Aircraft using Ashgabat have also been implicated in the US government’s secret rendition program, according to a 2006 report by the European Parliament Temporary Committee on the alleged use of European countries by the CIA for the transport and detention of prisoners.
The report detailed 98 landings in Ashgabat airport by a Boeing 737-300 between June 9-November 30, 2005, and also one flight between Merv (Mary) and Frankfurt by the same plane on October 16, 2005.
Payments made to Turkmenistan for the use of air facilities apparently went against US government policy. In a joint response to a Freedom of Information Act (FOIA) request filed by EurasiaNet.org, the Defense Energy Support Center (DESC) and the US Air Force said US government’s policy of not paying terminal and navigation fees was finally implemented in February 2009.
Letters between the DESC and contractors hired to manage services and payments indicate that Turkmenistan ignored attempts to enforce the policy in May 2008, and its implementation was subject to a series of delays at “all Turkmenistan locations.”
“After broader negotiations with the Government of Turkmenistan regarding access to their airspace and airports, the [US Government (USG)] policy was fully implemented for Turkmenistan in February 2009,” the DESC and the Air Force’s FOIA response said.
“Based on current USG policy, we are not currently paying air navigation, over-flight or terminal navigation fees to Turkmenistan,” the response continued. “However, it appears that the fees which were paid inadvertently were made through the Air Card system from DESC through Multi Service Corporation, the Air Card vendor to AvCard the DESC-contracted service agent in Turkmenistan. Our records indicate that no payments were made for air navigation charges after September 2008.”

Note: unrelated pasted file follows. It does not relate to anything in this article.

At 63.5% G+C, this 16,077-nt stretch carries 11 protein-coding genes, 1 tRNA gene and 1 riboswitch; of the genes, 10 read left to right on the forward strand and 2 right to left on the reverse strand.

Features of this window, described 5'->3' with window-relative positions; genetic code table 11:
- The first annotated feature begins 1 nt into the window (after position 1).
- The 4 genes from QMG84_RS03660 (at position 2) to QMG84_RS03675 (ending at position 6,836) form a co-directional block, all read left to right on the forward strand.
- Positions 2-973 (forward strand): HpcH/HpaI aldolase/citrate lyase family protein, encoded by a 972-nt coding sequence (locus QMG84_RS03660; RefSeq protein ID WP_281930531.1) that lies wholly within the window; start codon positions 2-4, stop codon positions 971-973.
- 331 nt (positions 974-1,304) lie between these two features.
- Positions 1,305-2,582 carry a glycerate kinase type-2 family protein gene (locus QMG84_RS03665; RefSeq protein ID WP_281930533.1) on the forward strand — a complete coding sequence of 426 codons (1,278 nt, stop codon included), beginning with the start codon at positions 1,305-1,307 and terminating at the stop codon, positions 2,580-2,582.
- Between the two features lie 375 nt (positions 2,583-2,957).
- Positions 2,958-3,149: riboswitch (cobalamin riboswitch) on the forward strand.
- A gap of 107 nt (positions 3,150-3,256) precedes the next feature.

“The Foreign Clearance Program does not have any independent information regarding the amount paid in fees to Turkmenistan. From June 1, 2006 through September 30, 2008, DESC paid $381,339 in what appear to be navigation fees for landings in Turkmenistan. Payment of any navigation fees stopped on September 30, 2008. All navigation fees were paid to AvCard during this time. We do not have the requested information prior to June 1, 2006,” the response added.
A 2005 report by the RAND Corporation suggested that payments to Turkmenistan were “problematic” from the outset. “Turkmenistan has only accepted payments directly associated with the refueling (though it has sometimes asked for payments that were not agreed upon, as well),” the report stated in reference to interviews conducted with US officials in Turkmenistan in the spring and summer of 2003.
“Negotiations with civil aviation authorities were problematical from the start, and, as noted above, Turkmenistan’s billing of the United States has not always reflected the arrangements agreed to,” the report added.
These arrangements between the US military and Turkmen authorities were not determined by a “Status of Forces Agreement” between the states as is the norm, but rather by a series of diplomatic notes, the report added.
Editor’s note: Deirdre Tynan is a Bishkek-based reporter specializing in Central Asian affairs.
Copyright (c) 2003 Open Society Institute. Reprinted with the permission of the Open Society Institute, 400 West 59th Street, New York, NY 10019 USA, wwwEurasiaNet.org. or www.soros.org.